We studied the effect of posteroventral pallidotomy on movement preparation and execution in 27 parkinsonian patients using various motor tasks. Patients were evaluated after overnight withdrawal of medication before and 3 months after unilateral pallidotomy. Surgery had no effect on initiation time in unwarned simple and choice reaction time tasks, whereas movement time measured during the same tasks was improved for the contralesional hand. Movement times also improved for isometric and isotonic ballistic movements. In contrast, repetitive, distal and fine movements measured in finger-tapping and pegboard tasks were not improved after pallidotomy. Preparatory processes were investigated using both behavioural and electrophysiological measures. A precued choice reaction time task suggested an enhancement of motor preparation for the contralesional hand. Similarly, movement-related cortical potentials showed an increase in the slope of the late component (NS2) when the patients performed joystick movements with the contralesional hand. However, no significant change was found for the early component (NS1) or when the patient moved the ipsilesional hand. The amplitude of the long-latency stretch reflex of the contralesional hand decreased after surgery. In summary, the data suggest that pallidotomy improved mainly the later stages of movement preparation and the execution of proximal movements with the contralesional limb. These results provide detailed quantitative data on the impact of posteroventral pallidotomy on previously described measures of upper limb akinesia in Parkinson's disease.  (+info)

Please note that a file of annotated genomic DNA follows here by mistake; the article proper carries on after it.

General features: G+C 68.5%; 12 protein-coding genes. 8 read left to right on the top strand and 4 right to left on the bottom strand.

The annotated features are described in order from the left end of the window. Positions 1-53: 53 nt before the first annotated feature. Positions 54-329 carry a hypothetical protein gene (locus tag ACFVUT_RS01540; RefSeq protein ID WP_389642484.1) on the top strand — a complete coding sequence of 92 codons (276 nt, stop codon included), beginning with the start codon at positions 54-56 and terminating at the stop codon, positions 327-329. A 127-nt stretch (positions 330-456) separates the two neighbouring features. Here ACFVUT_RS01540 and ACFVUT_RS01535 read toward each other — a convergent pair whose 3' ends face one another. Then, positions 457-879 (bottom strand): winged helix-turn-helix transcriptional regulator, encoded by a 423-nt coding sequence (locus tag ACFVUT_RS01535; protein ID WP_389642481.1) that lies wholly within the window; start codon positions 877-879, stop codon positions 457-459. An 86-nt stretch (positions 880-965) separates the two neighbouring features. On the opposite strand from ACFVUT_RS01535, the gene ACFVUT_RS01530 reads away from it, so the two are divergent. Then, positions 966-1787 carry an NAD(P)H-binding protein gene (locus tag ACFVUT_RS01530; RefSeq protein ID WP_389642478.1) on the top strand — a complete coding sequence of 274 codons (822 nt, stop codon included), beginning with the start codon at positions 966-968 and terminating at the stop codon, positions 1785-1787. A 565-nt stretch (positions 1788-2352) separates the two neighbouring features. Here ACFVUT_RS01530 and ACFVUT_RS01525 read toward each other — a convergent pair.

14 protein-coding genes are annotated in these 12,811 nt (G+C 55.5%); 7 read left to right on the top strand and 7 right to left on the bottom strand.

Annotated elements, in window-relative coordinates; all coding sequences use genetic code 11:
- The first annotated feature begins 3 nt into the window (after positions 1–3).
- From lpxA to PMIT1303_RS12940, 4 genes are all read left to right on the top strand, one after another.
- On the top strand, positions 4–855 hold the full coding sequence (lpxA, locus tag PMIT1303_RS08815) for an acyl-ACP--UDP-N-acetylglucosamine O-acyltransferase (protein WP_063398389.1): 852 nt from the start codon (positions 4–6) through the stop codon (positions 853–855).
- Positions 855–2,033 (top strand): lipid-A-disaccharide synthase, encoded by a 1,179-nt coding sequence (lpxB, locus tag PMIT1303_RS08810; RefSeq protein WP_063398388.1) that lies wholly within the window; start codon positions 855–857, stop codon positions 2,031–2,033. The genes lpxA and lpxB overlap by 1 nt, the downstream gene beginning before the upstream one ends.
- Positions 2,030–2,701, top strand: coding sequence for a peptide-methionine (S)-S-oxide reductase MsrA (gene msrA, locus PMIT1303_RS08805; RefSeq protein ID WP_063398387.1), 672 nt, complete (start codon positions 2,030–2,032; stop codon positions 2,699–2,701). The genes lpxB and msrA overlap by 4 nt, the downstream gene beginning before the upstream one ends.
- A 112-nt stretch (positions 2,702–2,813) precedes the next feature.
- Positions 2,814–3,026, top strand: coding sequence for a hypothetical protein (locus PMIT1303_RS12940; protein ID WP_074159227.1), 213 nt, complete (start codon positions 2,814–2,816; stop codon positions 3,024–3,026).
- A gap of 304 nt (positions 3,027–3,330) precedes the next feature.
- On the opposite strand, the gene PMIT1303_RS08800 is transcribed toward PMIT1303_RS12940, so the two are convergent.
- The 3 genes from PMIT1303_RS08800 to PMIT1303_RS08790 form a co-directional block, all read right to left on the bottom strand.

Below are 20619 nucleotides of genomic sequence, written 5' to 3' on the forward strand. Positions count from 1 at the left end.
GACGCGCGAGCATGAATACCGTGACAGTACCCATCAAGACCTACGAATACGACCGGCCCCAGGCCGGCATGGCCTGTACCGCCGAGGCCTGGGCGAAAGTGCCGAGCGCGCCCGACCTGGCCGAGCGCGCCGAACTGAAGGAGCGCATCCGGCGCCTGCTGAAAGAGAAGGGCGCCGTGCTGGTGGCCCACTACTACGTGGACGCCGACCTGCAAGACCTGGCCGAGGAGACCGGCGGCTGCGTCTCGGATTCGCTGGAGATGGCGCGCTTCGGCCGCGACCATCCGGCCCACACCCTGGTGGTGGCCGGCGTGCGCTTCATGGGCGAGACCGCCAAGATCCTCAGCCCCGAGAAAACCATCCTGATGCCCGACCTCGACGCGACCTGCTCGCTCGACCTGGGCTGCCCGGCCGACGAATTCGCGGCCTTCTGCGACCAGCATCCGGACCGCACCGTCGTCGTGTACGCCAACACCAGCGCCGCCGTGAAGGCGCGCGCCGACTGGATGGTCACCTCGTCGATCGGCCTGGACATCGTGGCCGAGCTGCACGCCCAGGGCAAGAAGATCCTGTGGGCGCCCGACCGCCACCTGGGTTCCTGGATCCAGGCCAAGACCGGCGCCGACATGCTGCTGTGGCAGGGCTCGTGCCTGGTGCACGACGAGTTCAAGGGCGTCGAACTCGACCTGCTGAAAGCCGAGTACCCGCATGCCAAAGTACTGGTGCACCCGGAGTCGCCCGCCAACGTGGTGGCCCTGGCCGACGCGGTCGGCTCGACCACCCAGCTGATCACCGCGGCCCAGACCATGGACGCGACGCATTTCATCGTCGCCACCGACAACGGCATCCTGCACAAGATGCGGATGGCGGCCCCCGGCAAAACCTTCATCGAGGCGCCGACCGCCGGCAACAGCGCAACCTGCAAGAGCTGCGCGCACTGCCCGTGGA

Endothelium-dependent relaxation by acetylcholine is impaired in hypertriglyceridemic humans with normal levels of plasma LDL cholesterol. (6/2055)

OBJECTIVES: Patients with high triglyceride (of which very low density lipoproteins [VLDL] are the main carriers), but with normal low density lipoprotein (LDL) cholesterol levels, were examined for in vivo endothelium function status. BACKGROUND: Very low density lipoproteins inhibit endothelium-dependent, but not -independent, vasorelaxation in vitro. METHODS: Three groups were studied: 1) healthy volunteers (n = 10; triglyceride 1.24+/-0.14 mmol/liter, LDL cholesterol 2.99+/-0.24 mmol/liter); 2) hypertriglyceridemic (n = 11; triglyceride 6.97+/-1.19 mmol/liter, LDL cholesterol 2.17+/-0.2 mmol/liter, p < 0.05); and 3) hypercholesterolemic (n = 10; triglyceride 2.25+/-0.29 mmol/liter, LDL cholesterol 5.61+/-0.54 mmol/liter; p < 0.05) patients. Vasoactive responses to acetylcholine, sodium nitroprusside, noradrenaline, N(G)-monomethyl-L-arginine and postischemic hyperemia were determined using forearm venous occlusion plethysmography. RESULTS: Responses to acetylcholine (37 microg/min) were significantly dampened both in hypercholesterolemic (% increase in forearm blood flow: 268.2+/-62) and hypertriglyceridemic patients (232.6+/-45.2) when compared with controls (547.8+/-108.9; ANOVA p < 0.05). Responses to sodium nitroprusside (at 1.6 microg/min: controls vs. hypercholesterolemics vs. hypertriglyceridemic: 168.7+/- 25.1 vs. 140.6+/-38.9 vs. 178.5+/-54.5% increase), noradrenaline, N(G)-monomethyl-L-arginine and postischemic hyperemic responses were not different among the groups examined. CONCLUSIONS: Acetylcholine responses are impaired in patients with pathophysiologic levels of plasma triglycerides but normal plasma levels of LDL cholesterol. The impairment observed was comparable to that obtained in hypercholesterolemic patients. We conclude that impaired responses to acetylcholine normally associated with hypercholesterolemia also occur in hypertriglyceridemia. These findings identify a potential mechanism by which high plasma triglyceride levels may be atherogenic independent of LDL cholesterol levels.  (+info)